Mom, you need to keep writing. You are great at that (and everything else. You are the best mother someone could ask for). I love all the books you write.

3. Love

You are the best thing anyone could ask for. Keep doing what you’re doing. I love you so, so much.

–Katelyn

That’s my Katelyn. She doesn’t like watching TV much, she reads everything I write, and when she loves, she really loves. 

I gave her a big hug when I got inside. “Katelyn, I loved my letter. When did you write it?”

“Six weeks ago.” She chuckled. “I thought you’d never find it.”

It took me six weeks to discover her love, her voice, her heart … 

That’s not acceptable. But what beautiful timing. God-timing. 

Father, take me down your path … the path … for me … for this 2017. Let me apologize more, encourage more, and love more. Keep my eyes open. Don’t let me miss opportunities. Don’t let me deteriorate. Father … 

I want to go where you go.

Karalee (kid lover), me (Word lover), and Katelyn (animal lover) from earlier in the year



And y’all, life has been so crazy that I wasn’t sure I’d get a blog post written. I’d cherish your continued prayers for a close family member. And … Katelyn gave me her permission to use the letter. *Grin*

What other ingredients can you add for a happy new year?


Following The Star To Bethlehem


I love this time of year. The glow of the Christmas tree radiating throughout the darkened living room brightens and lightens my heart, especially in the early mornings. 

And my heart’s been heavy. 

I sit crisscross-applesauce by the tree and remove the star ornament. I lay it at my feet. The cat walks over and touches his nose to it, investigating this new thing. The amateur photographer in me snaps a quick picture.



Maybe I’ll post this picture on Instagram, I think to myself. I travel back to my closet and retrieve my Bible from my church bag. 

I’ll quote Scripture of the star that led the wise men to Jesus, I decide. Sitting down on the floor, all alone, I flip through my elderly Bible’s pages, turning straight to Luke. I search and search for the star. I read all of Luke 2. Everyone knows Luke 2 is the nativity scene. Where’s the star? Not in Luke?

Matthew? I flip to Matthew. 

There. There’s the star. The star’s in Matthew.

I smile and release my held breath.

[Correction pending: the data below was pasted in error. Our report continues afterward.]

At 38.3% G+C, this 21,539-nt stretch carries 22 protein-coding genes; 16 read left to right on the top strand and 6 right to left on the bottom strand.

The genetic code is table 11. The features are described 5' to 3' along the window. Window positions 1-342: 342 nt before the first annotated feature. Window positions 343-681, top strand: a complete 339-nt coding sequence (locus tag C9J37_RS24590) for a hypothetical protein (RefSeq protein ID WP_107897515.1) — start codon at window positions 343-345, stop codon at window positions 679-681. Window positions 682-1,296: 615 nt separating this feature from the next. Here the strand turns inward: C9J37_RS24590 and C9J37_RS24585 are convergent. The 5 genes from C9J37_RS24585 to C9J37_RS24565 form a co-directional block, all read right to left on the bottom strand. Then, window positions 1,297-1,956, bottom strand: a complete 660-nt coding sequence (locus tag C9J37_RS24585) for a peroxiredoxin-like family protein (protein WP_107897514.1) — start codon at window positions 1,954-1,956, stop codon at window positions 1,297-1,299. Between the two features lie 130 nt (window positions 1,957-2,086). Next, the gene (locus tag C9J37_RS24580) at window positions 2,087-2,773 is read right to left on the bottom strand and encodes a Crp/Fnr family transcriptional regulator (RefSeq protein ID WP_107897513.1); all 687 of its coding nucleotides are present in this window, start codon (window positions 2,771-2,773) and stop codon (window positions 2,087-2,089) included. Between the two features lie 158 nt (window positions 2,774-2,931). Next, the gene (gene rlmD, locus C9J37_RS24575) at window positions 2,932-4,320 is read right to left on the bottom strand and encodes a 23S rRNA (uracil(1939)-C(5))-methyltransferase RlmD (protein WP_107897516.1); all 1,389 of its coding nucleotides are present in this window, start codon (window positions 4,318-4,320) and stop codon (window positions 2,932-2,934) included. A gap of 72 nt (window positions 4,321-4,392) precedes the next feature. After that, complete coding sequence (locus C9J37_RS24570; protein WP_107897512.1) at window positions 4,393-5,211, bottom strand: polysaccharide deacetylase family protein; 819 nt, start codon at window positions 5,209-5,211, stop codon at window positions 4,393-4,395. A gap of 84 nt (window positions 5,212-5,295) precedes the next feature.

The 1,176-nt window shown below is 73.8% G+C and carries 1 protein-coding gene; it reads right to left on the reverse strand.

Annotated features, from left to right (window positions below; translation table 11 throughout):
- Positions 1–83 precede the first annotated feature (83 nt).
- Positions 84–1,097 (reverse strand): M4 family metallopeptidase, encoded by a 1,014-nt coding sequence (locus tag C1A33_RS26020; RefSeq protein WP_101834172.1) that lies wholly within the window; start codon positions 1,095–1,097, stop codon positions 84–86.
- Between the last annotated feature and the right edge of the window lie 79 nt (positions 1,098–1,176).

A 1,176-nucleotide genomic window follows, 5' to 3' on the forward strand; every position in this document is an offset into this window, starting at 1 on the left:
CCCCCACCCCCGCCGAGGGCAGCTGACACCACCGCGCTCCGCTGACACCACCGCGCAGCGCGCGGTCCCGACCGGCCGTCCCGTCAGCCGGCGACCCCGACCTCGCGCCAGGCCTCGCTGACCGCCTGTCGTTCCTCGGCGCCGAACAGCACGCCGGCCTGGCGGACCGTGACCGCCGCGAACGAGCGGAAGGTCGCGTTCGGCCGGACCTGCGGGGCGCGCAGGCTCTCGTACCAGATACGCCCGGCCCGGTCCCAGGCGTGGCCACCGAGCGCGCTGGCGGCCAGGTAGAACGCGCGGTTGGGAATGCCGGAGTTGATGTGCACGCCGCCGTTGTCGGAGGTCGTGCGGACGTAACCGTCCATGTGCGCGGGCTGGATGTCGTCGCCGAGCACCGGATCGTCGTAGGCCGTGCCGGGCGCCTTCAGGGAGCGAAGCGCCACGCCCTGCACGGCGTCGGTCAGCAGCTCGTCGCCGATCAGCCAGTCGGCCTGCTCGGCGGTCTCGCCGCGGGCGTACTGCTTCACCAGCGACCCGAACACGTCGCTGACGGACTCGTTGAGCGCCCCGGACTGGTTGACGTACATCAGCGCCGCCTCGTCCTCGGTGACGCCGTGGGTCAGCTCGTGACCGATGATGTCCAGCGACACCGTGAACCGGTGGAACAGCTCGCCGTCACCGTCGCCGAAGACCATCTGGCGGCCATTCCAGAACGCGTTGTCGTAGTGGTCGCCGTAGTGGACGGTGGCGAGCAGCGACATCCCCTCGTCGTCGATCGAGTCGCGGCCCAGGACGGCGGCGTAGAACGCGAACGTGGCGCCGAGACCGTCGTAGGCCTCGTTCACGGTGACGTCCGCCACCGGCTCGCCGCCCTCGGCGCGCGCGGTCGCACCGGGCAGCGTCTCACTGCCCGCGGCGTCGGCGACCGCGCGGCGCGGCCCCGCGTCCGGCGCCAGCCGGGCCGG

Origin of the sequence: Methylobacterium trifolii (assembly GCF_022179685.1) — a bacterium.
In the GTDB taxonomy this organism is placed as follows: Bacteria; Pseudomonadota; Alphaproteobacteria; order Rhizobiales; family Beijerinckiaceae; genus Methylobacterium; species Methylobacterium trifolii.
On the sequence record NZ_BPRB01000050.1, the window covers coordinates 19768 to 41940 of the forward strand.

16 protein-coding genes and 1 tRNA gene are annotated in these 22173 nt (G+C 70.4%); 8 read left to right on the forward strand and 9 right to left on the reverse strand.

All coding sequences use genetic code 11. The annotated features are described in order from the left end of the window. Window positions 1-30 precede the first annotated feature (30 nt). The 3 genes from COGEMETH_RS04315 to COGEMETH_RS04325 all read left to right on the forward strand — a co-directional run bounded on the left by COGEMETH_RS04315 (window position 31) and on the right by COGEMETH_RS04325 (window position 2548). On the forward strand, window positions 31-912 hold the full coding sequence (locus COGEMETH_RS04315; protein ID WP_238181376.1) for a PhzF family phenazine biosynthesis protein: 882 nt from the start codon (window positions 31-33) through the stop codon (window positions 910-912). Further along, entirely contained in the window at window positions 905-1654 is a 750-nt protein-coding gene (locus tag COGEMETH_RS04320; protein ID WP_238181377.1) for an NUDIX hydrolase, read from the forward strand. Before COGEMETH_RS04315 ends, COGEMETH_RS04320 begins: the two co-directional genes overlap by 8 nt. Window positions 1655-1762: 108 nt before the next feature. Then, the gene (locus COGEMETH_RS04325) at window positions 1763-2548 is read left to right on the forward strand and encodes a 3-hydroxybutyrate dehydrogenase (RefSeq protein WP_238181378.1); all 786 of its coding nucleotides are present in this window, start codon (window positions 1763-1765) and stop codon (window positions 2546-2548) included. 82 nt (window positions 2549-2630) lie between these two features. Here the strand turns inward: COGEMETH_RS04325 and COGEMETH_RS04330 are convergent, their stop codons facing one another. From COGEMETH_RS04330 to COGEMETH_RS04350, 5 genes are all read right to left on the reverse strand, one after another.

My finger follows the wise men over the beautiful pages for every mention of the star.



And I wonder … why isn’t the star mentioned in Luke? Hmm. 

“Magi from the east came to Jerusalem and asked, “Where is the one who has been born king of the Jews? We saw his star in the east and have come to worship him.” Matthew 2:2

As I followed the star to Bethlehem, I thoughtO Soul Within, maybe, just maybe God left the star out of Luke, placed the star in another location, so that one might search for it. On this day. 2016. So that one might search a little harder, a little farther, for The One, the Christ-child, the God-man. And come to worship Him.

Who else is searching for the star in this moment?

I tuck my knees under my chin and hug my legs. 

Shelli, when’s the last time you searched for the star? 

The star will always lead to Jesus. It will always bring one out of the east.

“After [the Magi] had heard the king, they went on their way, and the star they had seen in the east went ahead of them until it stopped over the place where the child was. When they saw the star, they were overjoyed.” Matthew 2: 9-10

Oh, Lord, I never want to stop looking for the star … looking for you. I never want to stop placing you in my daily life, with purpose. I never want to bog down with anxiety and deny the joy and peace that is my birthright as your child. 

I’ve been bogged down, Lord. 



Thank you for going ahead of me. I want a Jeremiah 29 moment with you, Lord. For always. “‘You will seek me and find me when you seek me with all your heart. I will be found by you,’ declares the LORD.” 

Thank you for giving me a reason to search for the star. To knock on the door. 

Make me wise. Make me search. Remind me to sit at your feet. Make me desire you. Help me to follow you.



See Him. 

This new thing, new every morning. Don’t miss it.

O Soul Within, see the glow. Feel it. The wonder of it all. Open your heart, your treasure, and lay those burdens down. But not just anywhere or to anyone … to The Onethe right one providing the right place. And receive the joy and peace.

“On coming to the house, [the Magi] saw the child with his mother Mary, and they bowed down and worshiped him. Then they opened their teasures and presented him with gifts …” Matthew 2:11-12

Merry Christmas
I love you.
Shelli





A Peek Inside Operation Christmas Child


“My friend invited us to go with their family to work with Operation Christmas Child.” My daughter thumbed through her text. “The day after Thanksgiving. May we go?”

“Yes.”